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Cat heavy breathing

Cat Heavy Breathing

Like humans, cats have the tendency to suffer from a number of respiratory problems, not least caused by the increasing pollution present in the air we breathe in on a regular basis.

There are a number of conditions causing the condition, with some being more serious than others. One should also keep in mind the fact that some breeds of cats, such as Persian cats, have substantially shorter muzzles than most other varieties of cats, causing a restriction of the nasal passage during exercise of physically demanding situation as well as environmental conditions like hot and humid weather.

The cat breathing problems could also stem from a number of medical concerns such as bronchitis, heartworm disease or even simply an allergic reaction. Some of the more noticeable symptoms that will occur when a cat suffers from some kind of respiratory problems include a nasal discharge, panting, wheezing, coughing, vomiting and sometimes, even depression.

In the event the cat's breathing problem is the result of genetic defects, such as in the case of Persian cat, there is not much that can be done to cure the problem. Despite all the many likely problems to cause cat heavy breathing, probably the most common problem is cat asthma. Asthma is simply the constriction of the airways because of the excessive formation of mucus which causes the airway walls to swell and develop ulcers. The final stage of asthma takes place when the airway muscles start to go into spasm and suffer from constriction. As a result of the constricted airways, the amount of air that the cat is able to breathe in is significantly much less than its normal volumes. As a result, you are also likely to see you cat attempt to breathe with its mouth open in order to compensate for the lower amounts of air that it breathes in. ince asthma is usually a condition that develops very early in the animals life, in the even it is a new development, you may want to look for a trigger that has only recently become a part of the animals lifestyle. Any recent changes may be the primary cause and the most common culprits include some kind of new laundry detergent, household cleaner or even new furniture, pillows or linen. Any kind of air freshener could also be a trigger for cat asthma. Either ways, it is important that you visit your local veterinarian to correctly diagnose the root cause of the condition.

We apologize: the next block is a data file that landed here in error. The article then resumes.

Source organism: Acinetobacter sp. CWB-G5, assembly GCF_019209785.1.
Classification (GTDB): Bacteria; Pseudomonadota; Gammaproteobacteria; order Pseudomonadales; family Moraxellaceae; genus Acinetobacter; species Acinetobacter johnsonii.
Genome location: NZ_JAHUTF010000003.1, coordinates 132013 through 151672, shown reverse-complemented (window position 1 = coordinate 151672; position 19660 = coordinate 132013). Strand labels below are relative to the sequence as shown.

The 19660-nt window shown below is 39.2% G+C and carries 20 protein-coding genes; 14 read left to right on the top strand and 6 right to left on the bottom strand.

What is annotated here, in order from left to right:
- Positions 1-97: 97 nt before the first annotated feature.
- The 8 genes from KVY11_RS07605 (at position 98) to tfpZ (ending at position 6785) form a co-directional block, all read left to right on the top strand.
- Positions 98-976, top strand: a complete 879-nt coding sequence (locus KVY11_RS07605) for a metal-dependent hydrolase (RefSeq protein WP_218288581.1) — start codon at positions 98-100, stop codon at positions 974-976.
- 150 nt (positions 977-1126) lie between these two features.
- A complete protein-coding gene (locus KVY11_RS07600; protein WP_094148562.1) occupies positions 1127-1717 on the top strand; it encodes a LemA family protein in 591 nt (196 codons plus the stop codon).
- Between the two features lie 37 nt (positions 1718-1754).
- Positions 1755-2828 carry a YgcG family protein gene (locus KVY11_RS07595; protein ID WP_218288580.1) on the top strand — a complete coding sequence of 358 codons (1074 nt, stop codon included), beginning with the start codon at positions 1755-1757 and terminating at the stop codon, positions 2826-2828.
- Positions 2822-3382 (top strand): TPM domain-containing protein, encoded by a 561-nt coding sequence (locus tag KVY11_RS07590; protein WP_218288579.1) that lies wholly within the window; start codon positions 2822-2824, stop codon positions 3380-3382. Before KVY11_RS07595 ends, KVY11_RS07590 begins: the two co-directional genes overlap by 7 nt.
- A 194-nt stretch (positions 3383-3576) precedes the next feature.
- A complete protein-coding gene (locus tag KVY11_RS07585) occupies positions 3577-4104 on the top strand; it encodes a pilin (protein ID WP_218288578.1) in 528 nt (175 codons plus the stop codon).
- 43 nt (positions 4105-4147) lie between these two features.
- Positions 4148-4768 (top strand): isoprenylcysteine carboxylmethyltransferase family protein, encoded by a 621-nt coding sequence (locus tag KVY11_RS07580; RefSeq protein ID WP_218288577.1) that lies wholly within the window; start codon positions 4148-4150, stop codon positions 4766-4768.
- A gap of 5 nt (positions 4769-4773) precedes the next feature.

Submitted on May 12, 2010  

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